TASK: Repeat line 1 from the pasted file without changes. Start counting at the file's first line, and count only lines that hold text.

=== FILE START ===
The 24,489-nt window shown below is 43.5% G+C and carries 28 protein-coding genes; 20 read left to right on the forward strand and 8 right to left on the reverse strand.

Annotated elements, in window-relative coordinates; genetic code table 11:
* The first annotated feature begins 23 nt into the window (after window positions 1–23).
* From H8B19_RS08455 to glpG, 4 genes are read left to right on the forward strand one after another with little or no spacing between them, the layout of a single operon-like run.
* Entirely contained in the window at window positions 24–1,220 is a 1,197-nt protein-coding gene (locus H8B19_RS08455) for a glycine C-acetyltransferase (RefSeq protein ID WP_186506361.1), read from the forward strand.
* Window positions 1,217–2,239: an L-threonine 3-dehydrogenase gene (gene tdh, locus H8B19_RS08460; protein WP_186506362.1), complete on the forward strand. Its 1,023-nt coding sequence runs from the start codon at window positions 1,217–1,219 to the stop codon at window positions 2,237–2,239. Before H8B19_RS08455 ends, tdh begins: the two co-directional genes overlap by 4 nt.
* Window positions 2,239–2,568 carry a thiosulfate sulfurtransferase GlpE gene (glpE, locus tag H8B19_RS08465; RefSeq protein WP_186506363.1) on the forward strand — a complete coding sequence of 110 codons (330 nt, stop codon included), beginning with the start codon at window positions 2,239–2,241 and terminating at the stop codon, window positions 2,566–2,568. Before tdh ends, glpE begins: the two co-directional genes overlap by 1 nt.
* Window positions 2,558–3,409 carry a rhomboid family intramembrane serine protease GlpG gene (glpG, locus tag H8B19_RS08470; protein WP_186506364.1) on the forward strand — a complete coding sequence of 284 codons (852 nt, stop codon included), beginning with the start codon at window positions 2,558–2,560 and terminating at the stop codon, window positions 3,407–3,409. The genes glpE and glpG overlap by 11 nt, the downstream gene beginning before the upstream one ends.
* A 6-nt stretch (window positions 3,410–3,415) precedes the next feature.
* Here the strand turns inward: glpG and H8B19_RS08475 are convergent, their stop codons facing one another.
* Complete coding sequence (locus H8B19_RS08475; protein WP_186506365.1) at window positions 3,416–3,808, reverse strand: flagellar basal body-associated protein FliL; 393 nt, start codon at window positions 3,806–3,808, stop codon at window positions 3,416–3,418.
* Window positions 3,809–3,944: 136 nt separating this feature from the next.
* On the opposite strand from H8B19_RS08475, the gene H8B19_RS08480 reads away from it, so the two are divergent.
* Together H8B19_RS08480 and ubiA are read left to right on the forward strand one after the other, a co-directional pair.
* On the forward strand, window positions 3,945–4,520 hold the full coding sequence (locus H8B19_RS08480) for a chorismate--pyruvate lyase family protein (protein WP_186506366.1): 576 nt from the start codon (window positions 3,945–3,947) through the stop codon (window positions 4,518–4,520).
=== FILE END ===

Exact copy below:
The 24,489-nt window shown below is 43.5% G+C and carries 28 protein-coding genes; 20 read left to right on the forward strand and 8 right to left on the reverse strand.